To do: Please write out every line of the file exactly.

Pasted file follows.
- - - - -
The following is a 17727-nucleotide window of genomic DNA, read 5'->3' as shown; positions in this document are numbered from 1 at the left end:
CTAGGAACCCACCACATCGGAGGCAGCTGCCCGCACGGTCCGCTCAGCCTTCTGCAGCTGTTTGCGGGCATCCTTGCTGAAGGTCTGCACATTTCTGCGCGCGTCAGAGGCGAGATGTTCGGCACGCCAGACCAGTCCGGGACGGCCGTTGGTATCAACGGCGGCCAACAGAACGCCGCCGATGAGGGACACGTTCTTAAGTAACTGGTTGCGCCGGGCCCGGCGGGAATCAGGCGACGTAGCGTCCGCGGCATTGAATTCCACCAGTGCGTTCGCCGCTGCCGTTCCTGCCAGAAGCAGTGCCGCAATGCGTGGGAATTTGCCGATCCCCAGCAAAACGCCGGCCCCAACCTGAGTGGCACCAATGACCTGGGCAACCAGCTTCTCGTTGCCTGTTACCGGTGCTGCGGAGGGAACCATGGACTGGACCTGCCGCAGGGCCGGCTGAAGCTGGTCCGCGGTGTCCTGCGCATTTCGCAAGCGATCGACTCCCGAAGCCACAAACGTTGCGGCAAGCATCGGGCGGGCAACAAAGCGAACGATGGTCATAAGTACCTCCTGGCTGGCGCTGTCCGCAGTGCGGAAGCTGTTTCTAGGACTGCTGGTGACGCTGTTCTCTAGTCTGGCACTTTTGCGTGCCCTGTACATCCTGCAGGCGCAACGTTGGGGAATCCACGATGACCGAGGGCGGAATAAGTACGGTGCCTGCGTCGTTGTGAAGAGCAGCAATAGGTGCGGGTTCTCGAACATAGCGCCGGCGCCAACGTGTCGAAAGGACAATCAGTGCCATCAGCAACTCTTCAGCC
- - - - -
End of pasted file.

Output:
The following is a 17727-nucleotide window of genomic DNA, read 5'->3' as shown; positions in this document are numbered from 1 at the left end:
CTAGGAACCCACCACATCGGAGGCAGCTGCCCGCACGGTCCGCTCAGCCTTCTGCAGCTGTTTGCGGGCATCCTTGCTGAAGGTCTGCACATTTCTGCGCGCGTCAGAGGCGAGATGTTCGGCACGCCAGACCAGTCCGGGACGGCCGTTGGTATCAACGGCGGCCAACAGAACGCCGCCGATGAGGGACACGTTCTTAAGTAACTGGTTGCGCCGGGCCCGGCGGGAATCAGGCGACGTAGCGTCCGCGGCATTGAATTCCACCAGTGCGTTCGCCGCTGCCGTTCCTGCCAGAAGCAGTGCCGCAATGCGTGGGAATTTGCCGATCCCCAGCAAAACGCCGGCCCCAACCTGAGTGGCACCAATGACCTGGGCAACCAGCTTCTCGTTGCCTGTTACCGGTGCTGCGGAGGGAACCATGGACTGGACCTGCCGCAGGGCCGGCTGAAGCTGGTCCGCGGTGTCCTGCGCATTTCGCAAGCGATCGACTCCCGAAGCCACAAACGTTGCGGCAAGCATCGGGCGGGCAACAAAGCGAACGATGGTCATAAGTACCTCCTGGCTGGCGCTGTCCGCAGTGCGGAAGCTGTTTCTAGGACTGCTGGTGACGCTGTTCTCTAGTCTGGCACTTTTGCGTGCCCTGTACATCCTGCAGGCGCAACGTTGGGGAATCCACGATGACCGAGGGCGGAATAAGTACGGTGCCTGCGTCGTTGTGAAGAGCAGCAATAGGTGCGGGTTCTCGAACATAGCGCCGGCGCCAACGTGTCGAAAGGACAATCAGTGCCATCAGCAACTCTTCAGCC